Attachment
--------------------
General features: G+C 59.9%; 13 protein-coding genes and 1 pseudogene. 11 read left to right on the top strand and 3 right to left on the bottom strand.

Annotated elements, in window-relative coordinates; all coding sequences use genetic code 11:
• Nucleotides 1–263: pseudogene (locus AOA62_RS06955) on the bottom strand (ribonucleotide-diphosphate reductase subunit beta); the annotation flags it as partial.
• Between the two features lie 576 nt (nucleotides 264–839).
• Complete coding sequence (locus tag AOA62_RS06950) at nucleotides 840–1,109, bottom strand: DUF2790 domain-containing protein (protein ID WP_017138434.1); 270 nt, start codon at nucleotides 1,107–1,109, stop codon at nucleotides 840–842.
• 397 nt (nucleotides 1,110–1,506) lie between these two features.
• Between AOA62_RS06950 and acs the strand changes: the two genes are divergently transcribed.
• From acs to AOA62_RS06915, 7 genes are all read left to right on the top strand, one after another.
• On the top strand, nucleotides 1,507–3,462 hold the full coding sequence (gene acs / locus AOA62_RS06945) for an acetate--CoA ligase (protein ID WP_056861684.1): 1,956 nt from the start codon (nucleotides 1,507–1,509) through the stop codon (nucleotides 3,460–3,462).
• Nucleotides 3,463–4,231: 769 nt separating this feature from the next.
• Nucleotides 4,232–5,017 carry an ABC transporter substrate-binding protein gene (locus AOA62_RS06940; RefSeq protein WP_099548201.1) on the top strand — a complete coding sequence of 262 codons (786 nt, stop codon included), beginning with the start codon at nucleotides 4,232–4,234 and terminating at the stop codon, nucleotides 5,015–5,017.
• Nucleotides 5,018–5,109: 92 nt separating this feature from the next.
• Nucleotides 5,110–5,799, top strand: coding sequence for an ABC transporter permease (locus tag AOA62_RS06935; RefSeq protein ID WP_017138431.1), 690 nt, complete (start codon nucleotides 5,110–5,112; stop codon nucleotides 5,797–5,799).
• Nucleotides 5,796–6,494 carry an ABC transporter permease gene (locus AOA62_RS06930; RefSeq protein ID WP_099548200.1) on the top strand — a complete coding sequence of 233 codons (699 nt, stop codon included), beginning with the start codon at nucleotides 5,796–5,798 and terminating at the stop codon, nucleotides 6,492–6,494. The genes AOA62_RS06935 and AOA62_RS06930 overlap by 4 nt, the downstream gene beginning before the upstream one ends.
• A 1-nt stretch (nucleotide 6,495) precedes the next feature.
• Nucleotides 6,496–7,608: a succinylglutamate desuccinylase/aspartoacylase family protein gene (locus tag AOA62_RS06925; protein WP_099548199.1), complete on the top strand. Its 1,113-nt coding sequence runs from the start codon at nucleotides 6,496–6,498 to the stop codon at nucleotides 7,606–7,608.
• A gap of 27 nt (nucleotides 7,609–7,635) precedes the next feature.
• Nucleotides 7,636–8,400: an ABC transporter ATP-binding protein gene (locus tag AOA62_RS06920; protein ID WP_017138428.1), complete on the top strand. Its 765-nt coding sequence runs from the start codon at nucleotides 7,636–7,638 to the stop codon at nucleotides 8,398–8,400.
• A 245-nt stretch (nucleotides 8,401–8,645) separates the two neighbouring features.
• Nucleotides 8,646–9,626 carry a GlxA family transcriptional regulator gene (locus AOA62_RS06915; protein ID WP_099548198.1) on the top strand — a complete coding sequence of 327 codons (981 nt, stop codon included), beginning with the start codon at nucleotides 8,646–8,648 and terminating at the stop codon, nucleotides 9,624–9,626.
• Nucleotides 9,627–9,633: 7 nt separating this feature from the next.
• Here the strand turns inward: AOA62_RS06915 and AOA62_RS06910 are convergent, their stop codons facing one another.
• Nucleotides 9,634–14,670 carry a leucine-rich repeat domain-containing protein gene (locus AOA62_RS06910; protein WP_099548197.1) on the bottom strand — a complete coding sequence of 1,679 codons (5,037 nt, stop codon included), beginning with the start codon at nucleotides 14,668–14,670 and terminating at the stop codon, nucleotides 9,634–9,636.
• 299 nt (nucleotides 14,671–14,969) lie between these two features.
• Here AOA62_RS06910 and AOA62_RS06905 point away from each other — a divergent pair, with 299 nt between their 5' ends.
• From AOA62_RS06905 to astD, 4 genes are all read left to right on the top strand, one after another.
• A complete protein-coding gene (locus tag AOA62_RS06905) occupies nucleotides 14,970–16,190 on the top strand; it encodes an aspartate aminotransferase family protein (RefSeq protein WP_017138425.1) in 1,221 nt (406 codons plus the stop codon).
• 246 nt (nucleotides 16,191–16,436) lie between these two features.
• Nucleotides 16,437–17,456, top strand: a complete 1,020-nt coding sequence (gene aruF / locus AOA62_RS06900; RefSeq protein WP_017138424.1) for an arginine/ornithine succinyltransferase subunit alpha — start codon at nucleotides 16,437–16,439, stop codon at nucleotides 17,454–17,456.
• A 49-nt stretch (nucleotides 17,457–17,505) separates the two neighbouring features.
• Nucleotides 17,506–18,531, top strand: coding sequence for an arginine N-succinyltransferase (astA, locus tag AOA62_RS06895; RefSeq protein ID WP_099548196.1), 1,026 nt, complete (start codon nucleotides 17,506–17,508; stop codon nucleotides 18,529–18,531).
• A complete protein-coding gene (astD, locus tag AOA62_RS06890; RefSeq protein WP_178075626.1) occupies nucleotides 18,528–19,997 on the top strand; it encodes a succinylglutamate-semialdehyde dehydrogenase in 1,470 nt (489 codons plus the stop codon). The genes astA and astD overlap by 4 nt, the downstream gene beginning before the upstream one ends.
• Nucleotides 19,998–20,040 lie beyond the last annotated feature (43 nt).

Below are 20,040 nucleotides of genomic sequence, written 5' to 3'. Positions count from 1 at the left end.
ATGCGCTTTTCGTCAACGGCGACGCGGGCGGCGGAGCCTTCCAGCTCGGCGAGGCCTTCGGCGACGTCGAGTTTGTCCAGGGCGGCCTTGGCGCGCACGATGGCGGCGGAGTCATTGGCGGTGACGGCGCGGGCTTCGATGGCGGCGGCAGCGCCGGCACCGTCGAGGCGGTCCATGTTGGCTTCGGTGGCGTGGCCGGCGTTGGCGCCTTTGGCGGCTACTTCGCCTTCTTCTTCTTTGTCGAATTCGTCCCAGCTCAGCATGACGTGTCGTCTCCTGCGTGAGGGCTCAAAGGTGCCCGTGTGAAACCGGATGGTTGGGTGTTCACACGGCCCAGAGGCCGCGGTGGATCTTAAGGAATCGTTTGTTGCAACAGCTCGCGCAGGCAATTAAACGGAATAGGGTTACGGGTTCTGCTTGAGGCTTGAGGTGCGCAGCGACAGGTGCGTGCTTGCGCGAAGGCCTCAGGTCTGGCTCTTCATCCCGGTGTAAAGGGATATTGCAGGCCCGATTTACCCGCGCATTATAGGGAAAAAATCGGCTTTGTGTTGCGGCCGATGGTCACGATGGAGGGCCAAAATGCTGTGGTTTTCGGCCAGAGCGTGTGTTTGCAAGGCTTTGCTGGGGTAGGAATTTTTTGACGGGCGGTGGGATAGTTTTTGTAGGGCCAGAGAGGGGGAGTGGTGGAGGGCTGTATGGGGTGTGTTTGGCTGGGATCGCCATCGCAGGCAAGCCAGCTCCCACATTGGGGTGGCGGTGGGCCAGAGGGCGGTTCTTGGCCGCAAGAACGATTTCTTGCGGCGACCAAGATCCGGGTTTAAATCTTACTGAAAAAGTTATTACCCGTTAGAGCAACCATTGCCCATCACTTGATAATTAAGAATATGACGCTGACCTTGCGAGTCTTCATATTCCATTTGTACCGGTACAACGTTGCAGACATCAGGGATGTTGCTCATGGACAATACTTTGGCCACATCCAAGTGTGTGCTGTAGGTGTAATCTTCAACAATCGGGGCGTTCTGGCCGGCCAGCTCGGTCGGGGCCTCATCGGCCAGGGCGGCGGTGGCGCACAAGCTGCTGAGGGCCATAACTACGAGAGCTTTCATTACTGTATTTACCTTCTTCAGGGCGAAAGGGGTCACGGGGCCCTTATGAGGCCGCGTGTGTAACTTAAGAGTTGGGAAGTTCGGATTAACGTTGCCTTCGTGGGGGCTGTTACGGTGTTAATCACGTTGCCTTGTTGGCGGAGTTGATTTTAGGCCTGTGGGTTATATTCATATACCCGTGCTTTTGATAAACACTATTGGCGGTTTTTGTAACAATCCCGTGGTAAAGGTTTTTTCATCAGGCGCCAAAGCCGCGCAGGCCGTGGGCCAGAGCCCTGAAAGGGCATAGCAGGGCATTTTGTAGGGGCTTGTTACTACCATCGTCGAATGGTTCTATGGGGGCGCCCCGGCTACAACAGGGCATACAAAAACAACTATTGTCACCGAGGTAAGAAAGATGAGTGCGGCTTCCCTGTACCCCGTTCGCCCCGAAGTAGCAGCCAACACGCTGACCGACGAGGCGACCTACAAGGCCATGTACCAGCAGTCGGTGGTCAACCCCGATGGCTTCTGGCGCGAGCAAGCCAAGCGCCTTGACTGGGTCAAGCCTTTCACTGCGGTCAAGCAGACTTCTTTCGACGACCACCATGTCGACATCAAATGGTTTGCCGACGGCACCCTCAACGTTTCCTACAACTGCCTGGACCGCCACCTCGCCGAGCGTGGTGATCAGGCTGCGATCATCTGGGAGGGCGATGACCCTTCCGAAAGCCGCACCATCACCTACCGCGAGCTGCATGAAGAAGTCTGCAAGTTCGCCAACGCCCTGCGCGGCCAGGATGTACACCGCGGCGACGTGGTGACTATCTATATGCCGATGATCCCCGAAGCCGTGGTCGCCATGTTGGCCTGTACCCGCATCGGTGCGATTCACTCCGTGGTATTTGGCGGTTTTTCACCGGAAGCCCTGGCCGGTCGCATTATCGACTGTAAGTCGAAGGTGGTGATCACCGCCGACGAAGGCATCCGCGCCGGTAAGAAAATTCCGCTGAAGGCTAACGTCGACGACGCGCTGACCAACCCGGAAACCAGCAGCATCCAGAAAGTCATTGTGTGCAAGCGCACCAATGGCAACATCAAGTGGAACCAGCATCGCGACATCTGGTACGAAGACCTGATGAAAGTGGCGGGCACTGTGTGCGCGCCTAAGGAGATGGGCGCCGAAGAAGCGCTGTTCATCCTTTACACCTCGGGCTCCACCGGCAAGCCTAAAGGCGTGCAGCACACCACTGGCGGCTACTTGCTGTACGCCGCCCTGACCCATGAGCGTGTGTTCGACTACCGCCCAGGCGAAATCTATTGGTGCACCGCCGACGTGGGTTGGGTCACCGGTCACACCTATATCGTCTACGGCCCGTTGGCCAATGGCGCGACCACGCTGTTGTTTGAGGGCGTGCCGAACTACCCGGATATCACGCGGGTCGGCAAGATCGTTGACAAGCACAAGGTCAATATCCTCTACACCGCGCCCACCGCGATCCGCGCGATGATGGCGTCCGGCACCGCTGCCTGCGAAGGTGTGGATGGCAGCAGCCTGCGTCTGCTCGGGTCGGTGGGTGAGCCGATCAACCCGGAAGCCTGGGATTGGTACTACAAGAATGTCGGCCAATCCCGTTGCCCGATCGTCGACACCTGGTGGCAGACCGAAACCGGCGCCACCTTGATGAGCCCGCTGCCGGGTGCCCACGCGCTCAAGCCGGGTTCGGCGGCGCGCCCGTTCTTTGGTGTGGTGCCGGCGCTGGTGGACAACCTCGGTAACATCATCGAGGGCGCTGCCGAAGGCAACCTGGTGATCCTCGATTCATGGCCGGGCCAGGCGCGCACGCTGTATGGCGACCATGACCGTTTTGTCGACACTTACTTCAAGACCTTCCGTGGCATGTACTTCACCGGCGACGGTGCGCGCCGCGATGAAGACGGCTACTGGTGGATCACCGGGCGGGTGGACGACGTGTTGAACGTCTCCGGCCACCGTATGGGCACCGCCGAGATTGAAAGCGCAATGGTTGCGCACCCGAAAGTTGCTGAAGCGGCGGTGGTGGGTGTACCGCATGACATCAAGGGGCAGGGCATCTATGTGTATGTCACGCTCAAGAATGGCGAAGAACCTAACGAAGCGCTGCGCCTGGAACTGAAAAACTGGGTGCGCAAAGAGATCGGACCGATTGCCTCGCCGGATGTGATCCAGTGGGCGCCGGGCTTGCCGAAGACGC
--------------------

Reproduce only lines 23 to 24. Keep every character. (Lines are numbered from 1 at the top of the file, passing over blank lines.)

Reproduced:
• Nucleotides 9,634–14,670 carry a leucine-rich repeat domain-containing protein gene (locus AOA62_RS06910; protein WP_099548197.1) on the bottom strand — a complete coding sequence of 1,679 codons (5,037 nt, stop codon included), beginning with the start codon at nucleotides 14,668–14,670 and terminating at the stop codon, nucleotides 9,634–9,636.
• 299 nt (nucleotides 14,671–14,969) lie between these two features.